Back in 2009, it was hard to believe that anybody beside rental agencies and repo men were buying cars. I mean, 10.6 million Great Recession-rocked Americans were driving new cars and trucks that year, even if 3 million or more of those new vehicles belonged to fleets.
The situation is similar in the European Union today. With unemployment at 25.4 percent in Greece and 24.6 percent in Spain, for example, it seems car sales should pretty much non-existent. This fall, the French government offered PSA a $9.1 billion-equivalency bailout, blunting Peugeot Citroen’s ability to expand its strategic partnership with General Motors and from finding new partners, such as Sergio Marchionne’s Fiat.
Indeed, in Spain, sales were off 19.8 percent in November ’12 compared with November ’11, according to JATO Dynamics, the source of all statistics in this op/ed. In Greece, car sales looked like Suzuki in the U.S., off 47.2 percent, to just 4162 vehicles sold last month. And yet, in Great Britain, keeper of its own economy, sales rose 11.3 percent in November to a respectable 149,191 units. Sales in Germany fell, but only by 3.5 percent, to 259,846.
The takeaway, as Western Europe tries to lift itself out of severe economic doldrums is that the automotive market looks much like the U.S.’s. The new Renault Clio, launched in late September at the Paris show, was off 3.2 percent in November. But that drop pales next to the aging Volkswagen Polo’s 25.2 percent November drop. The larger VW Golf remains the bestseller in 30 European countries that JATO measures, and was down 6.5 percent, to 35,473 units in November. The Ford Fiesta was second, and up 4.3 percent, to 25,336. Thanks to its slim sales decrease, the Clio moved from fifth place for the old model in November ’11 to third-place last month.
The Opel/Vauxhall Corsa fell from fourth-place in November ’11, to fifth place last November, at 20,100 units, off 17.1 percent. The larger Opel/Vauxhall Astra remained sixth-bestseller, at 19,392, off 13.2 percent. The Ford Focus was next, at 18,799, off 5.4 percent, though through the first 11 months of ’12, it’s fifth, ahead of a combo of old and new Clios.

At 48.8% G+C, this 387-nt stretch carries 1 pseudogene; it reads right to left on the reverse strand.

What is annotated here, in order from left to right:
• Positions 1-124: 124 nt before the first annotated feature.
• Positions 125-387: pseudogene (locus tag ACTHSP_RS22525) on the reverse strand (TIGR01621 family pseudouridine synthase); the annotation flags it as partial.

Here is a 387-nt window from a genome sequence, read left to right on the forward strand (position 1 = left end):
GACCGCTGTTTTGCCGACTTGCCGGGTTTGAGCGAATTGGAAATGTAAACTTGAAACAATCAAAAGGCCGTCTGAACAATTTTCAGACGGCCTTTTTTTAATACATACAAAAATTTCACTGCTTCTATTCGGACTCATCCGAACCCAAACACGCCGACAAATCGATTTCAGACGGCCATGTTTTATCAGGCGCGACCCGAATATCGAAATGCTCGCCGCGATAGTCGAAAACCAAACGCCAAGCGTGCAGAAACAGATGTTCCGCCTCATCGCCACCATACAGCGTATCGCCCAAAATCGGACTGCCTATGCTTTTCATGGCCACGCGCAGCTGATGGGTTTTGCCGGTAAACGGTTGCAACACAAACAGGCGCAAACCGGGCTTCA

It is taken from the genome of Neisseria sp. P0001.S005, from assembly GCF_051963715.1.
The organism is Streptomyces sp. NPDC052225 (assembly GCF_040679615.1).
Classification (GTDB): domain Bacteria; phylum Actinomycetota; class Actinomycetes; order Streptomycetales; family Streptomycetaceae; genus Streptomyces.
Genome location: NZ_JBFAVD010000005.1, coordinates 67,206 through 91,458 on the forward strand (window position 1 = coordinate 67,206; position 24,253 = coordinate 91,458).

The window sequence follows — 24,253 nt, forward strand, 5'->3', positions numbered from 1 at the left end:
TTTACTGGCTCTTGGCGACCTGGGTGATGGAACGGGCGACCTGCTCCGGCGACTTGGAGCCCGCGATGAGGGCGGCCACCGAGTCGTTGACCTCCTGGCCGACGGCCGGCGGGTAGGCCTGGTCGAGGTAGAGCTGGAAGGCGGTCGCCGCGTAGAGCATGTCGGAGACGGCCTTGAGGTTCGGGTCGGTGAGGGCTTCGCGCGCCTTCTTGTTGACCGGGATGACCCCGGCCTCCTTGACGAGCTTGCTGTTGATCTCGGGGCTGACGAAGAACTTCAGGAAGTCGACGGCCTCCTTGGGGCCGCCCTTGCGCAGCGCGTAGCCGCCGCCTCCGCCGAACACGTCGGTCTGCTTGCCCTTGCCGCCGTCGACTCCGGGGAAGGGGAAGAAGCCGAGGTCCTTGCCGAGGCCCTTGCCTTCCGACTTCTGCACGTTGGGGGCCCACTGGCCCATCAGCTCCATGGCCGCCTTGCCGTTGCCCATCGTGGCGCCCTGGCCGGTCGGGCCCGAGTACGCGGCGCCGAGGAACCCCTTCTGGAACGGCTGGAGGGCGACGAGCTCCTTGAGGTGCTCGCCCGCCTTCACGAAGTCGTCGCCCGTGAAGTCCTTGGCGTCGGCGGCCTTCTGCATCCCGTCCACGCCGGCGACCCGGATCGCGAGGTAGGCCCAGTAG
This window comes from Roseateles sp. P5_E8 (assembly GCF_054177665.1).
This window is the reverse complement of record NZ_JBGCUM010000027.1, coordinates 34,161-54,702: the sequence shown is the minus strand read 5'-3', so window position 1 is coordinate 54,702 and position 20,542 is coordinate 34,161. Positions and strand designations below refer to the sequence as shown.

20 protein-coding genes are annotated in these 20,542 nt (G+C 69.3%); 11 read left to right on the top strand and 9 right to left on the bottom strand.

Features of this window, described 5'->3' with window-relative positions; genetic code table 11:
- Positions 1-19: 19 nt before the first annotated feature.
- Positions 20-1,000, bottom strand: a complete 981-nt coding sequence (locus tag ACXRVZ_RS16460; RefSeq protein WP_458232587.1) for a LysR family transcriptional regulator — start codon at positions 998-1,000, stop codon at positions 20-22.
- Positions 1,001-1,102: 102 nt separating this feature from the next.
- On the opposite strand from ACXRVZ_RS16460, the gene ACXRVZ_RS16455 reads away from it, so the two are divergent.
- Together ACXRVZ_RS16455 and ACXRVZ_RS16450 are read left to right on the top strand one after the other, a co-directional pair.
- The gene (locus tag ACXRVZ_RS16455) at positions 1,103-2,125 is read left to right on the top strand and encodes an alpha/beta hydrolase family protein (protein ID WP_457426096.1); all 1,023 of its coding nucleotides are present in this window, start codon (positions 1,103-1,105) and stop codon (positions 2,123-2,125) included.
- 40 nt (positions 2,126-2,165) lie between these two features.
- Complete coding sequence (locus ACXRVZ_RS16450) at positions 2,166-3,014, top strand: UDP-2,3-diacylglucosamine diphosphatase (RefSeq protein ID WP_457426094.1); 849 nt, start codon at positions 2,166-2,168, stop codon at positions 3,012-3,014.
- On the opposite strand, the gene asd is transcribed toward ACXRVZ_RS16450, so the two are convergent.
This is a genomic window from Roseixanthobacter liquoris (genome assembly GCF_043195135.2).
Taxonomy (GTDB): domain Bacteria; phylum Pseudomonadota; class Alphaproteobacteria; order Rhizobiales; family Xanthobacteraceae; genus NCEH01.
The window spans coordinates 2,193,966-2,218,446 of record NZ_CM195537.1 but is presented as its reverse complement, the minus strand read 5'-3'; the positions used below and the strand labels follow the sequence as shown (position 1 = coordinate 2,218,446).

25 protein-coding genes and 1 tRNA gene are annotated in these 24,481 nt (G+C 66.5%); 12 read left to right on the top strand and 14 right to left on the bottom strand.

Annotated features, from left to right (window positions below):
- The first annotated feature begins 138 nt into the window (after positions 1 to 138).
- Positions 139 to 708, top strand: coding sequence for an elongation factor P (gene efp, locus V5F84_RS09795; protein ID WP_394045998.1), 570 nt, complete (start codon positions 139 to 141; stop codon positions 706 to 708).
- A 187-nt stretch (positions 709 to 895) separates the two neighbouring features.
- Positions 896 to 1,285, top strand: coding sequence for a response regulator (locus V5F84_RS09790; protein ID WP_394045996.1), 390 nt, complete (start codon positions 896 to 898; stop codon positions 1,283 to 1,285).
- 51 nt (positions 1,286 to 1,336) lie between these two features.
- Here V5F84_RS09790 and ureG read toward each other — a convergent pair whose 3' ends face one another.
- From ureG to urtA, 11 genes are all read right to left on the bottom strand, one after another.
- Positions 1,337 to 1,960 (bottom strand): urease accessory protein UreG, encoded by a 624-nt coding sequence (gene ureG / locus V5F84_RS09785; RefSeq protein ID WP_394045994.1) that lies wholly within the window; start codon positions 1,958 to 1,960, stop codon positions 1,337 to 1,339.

For the first 11 months of ’12, through the end of November, car sales in Europe looks like this:
1. VW Golf4 408,412/- 9.8%
2. Ford Fiesta 289,553/-11.2%
3. VW Polo 269,000 /-19.1%
4. Opel Corsa 249,596/-14.6%
5. Ford Focus 226,378/-14.6%
6. Renault Clio 225,287/-18.2%
7. Opel Astra 216,802/-19.8%
8. Nissan Qashqai 193,695/0.0%
9. Renault Megane 184,633/-17.4%
10. VW Passat 182,194/-16.8%
Of the top 10 European brands for the first 11 months, which in order, are VW, Ford, Opel/Vauxhall, Renault, Peugeot, Audi, BMW, Mercedes-Benz, Citroen and Fiat, only the premium/luxury brands are doing relatively well. Anecdotally, well-off European buyers seem to be willing to spend on subdued Audis, Mercedes and BMWs while shying away from ostentatious Rollers and Ferraris.
Audi was up 4.8 percent for the first 11 months of ’12, versus ’11, while Mercedes was up 1.1 percent for the same period. BMW sales fell, but only by 0.6 percent, compared with -12.1 percent for Ford, -15 percent for Opel/Vauxhall and -22 percent for Renault. Audi is now the sixth-bestselling brand in Europe, up from eighth this time last year by passing Citroen and Fiat, while BMW and Mercedes are each up one notch, to eighth and ninth, respectively.
So it’s not just fleets buying new cars in Europe. Upper-middle class and rich people are supporting the industry, as well. If it becomes anything like post-Great Recession America as Europe slowly starts to recover, leases and new car loans will become harder for the middle-class to procure. Home equity loans, or whatever the middle-class used to buy or lease premium cars in Europe, surely are drying up as well, another indicator that upper classes are taking a larger proportion of new car sales than in the past. The relatively strong German economy doesn’t hurt Audi, BMW and Mercedes, either. The upshot is this: that as the European economy re-adjusts itself, brand-new cars seem to be becoming luxury items, again, like in the days before the Ford Model T.